Report: State broadband access lacking

By BRIAN GRAVES Banner Staff Writer
Posted 9/3/16

A recent report received by the Tennessee Advisory Commission on Intergovernmental Relations shows the state is greatly underserved by broadband access.

Much of the information was sourced from a …

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Report: State broadband access lacking


A recent report received by the Tennessee Advisory Commission on Intergovernmental Relations shows the state is greatly underserved by broadband access.

Much of the information was sourced from a recent statewide broadband survey by the Department of Economic and Community Development.

“It is clear that broadband is critical to the economic future of Tennessee,” said TNECD Commissioner Randy Boyd. “When a community lacks adequate access, economic opportunities are lost.”

The report recommends Tennessee adopt the Federal Communication Commission’s definition of broadband as 25 Mbps download speed and 3 Mbps upload speed.

“The most frequently cited barrier to increased household utilization of the Internet is the speed and reliability of the service,” the study said. “Sixty-eight percent of respondents cited this as a very important barrier, while 20 percent said it was somewhat important.”

It also said businesses need “at leat 3 Mbps upload speed to be actively engaged.”

TNECD said the state’s economic future is tied to broadband access.

It provided figures showing 66 percent of revenues were enabled by the Internet; 43 percent of net new jobs were enabled by the Internet; 34 percent of those businesses surveyed said broadband was essential to their location and 54 percent said broadband was essential to remaining in their location.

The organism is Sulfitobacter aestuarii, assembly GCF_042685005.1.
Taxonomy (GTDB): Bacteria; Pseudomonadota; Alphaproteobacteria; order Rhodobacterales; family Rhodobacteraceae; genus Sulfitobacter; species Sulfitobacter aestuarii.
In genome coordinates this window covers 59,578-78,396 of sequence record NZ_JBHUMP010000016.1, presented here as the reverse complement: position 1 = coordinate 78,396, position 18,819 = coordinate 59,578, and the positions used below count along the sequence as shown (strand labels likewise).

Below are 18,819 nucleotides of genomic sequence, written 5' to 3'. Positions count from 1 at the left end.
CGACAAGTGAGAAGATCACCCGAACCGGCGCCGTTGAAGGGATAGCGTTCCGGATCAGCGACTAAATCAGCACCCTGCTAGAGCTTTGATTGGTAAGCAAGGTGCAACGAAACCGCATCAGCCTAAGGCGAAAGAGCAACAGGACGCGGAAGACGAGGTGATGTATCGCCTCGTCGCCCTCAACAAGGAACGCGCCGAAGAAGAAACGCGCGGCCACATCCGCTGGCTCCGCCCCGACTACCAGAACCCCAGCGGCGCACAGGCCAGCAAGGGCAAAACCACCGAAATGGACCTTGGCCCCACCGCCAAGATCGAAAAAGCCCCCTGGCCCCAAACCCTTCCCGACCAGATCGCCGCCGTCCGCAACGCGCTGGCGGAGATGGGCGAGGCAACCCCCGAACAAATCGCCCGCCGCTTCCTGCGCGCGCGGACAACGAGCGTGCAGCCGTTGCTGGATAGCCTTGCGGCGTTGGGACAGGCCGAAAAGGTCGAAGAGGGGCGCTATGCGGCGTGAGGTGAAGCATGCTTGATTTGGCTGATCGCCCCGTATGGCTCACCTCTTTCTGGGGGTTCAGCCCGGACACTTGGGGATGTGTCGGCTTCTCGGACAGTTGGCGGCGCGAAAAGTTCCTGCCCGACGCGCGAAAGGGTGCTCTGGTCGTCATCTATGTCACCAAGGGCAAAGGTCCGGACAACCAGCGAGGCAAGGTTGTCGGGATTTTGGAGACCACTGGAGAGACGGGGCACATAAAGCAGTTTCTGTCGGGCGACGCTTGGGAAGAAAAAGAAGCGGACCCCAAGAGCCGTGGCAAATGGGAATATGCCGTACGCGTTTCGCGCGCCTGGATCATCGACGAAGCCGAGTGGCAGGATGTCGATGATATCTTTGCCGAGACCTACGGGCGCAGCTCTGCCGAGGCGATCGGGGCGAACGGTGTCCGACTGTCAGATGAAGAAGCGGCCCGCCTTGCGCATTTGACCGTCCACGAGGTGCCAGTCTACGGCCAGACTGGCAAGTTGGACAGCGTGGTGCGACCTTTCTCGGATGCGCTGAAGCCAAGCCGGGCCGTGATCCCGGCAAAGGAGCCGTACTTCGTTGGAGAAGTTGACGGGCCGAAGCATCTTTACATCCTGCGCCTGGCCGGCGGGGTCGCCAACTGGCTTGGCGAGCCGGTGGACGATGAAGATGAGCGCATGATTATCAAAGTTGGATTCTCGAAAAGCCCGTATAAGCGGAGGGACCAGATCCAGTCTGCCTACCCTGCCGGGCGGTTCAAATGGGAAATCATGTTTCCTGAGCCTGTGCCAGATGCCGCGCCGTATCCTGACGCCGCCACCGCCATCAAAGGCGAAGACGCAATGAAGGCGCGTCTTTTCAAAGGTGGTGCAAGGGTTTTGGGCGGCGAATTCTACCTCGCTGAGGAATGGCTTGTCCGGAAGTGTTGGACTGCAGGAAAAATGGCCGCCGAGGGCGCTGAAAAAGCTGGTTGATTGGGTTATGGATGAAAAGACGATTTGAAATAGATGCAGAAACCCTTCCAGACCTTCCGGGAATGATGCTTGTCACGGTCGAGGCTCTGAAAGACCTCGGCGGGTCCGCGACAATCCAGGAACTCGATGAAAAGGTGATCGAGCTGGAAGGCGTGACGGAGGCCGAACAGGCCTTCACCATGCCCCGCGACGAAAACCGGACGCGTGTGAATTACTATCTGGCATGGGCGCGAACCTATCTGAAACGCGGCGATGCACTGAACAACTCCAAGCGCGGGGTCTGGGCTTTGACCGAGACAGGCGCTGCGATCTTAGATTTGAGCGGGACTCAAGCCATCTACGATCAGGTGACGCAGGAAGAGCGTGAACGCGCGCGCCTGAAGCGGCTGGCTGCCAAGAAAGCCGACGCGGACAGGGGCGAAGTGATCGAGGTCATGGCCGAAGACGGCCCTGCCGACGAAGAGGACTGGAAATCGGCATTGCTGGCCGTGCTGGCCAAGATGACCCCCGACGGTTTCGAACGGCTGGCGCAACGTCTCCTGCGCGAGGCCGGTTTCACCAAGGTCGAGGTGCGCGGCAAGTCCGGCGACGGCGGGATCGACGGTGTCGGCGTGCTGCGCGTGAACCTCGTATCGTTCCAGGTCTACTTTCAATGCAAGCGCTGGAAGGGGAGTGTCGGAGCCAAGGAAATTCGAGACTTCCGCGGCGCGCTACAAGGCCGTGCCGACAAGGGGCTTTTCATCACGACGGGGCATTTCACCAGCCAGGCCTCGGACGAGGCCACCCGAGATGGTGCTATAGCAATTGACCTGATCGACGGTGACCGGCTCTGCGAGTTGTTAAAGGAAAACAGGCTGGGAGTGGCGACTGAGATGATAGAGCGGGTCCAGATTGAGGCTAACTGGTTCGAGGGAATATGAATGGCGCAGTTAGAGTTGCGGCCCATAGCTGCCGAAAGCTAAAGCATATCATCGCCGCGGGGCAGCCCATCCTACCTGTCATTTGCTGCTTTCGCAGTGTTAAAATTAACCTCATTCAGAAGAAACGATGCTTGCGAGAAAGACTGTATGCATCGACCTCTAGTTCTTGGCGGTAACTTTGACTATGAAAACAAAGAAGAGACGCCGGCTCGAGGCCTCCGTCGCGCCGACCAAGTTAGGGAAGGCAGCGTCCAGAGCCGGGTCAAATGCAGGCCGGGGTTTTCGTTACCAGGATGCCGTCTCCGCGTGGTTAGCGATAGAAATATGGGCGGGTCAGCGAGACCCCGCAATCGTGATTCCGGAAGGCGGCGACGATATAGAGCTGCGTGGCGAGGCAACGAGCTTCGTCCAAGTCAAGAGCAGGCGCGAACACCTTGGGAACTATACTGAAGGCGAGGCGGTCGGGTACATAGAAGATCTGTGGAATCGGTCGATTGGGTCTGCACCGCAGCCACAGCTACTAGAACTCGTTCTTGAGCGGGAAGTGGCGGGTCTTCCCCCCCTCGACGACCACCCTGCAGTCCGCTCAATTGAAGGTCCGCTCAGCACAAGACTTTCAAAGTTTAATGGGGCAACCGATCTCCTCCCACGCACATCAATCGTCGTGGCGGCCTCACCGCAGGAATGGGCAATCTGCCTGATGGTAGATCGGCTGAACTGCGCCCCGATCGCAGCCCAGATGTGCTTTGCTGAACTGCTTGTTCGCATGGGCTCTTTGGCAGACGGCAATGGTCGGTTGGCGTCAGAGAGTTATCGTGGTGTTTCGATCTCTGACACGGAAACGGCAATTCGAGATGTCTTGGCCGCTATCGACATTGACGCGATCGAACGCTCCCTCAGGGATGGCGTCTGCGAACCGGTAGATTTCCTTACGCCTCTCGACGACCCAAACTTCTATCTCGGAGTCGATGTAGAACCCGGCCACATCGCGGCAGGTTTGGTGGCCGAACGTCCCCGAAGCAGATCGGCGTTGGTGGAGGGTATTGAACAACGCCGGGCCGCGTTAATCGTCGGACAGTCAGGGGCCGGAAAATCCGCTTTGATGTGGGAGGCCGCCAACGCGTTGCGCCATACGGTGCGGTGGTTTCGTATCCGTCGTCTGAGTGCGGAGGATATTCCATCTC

The study said 54 percent of all Tennessee residents are currently connected by DSL, mobile wireless, satellite and dial-up and 34 percent of rural residents lack any access.

Tennessee received a ranking of 39 in a national survey of broadband access and is one of 25 states which has no state Internet office.

Other rankings of nearby states included: 10th, Kentucky; 14th, North Carolina; and 15th, Mississippi.

The debate is now continuing over whether Tennessee should change its laws allowing municipalities, such as Chattanooga’s EPB, to extend its broadband service footprint into adjacent areas.

Communication conglomerates such as AT&T and Verizon have been vigorous in their fight against such measures saying any competition between government and private companies would not be fair.

There are those who argue that point, particularly noting AT&T has received hundred of millions of dollars in federal subsidies that are supposed to aid in providing broadband access to rural areas.

AT&T announced Aug. 25 it would be introducing its fiber network to “areas of Bradley County.”

State Reps. Kevin Brooks and Dan Howell, who have spearheaded efforts in Nashville to change the laws, questioned why the announcement said “areas” of the county.

“What areas exactly? Why not all areas of Bradley County?” Brooks asked in a statement to the Cleveland Daily Banner in response to the announcement.

“We decided that regulation can and does stop broadband progress and that needs to be recognized,” said a summary by the Strategic Networks Group provided to the state.

The organization also stated that having equal access to advanced broadband networks “bridges the digital divide and creates better equality between the haves and the have-nots.”


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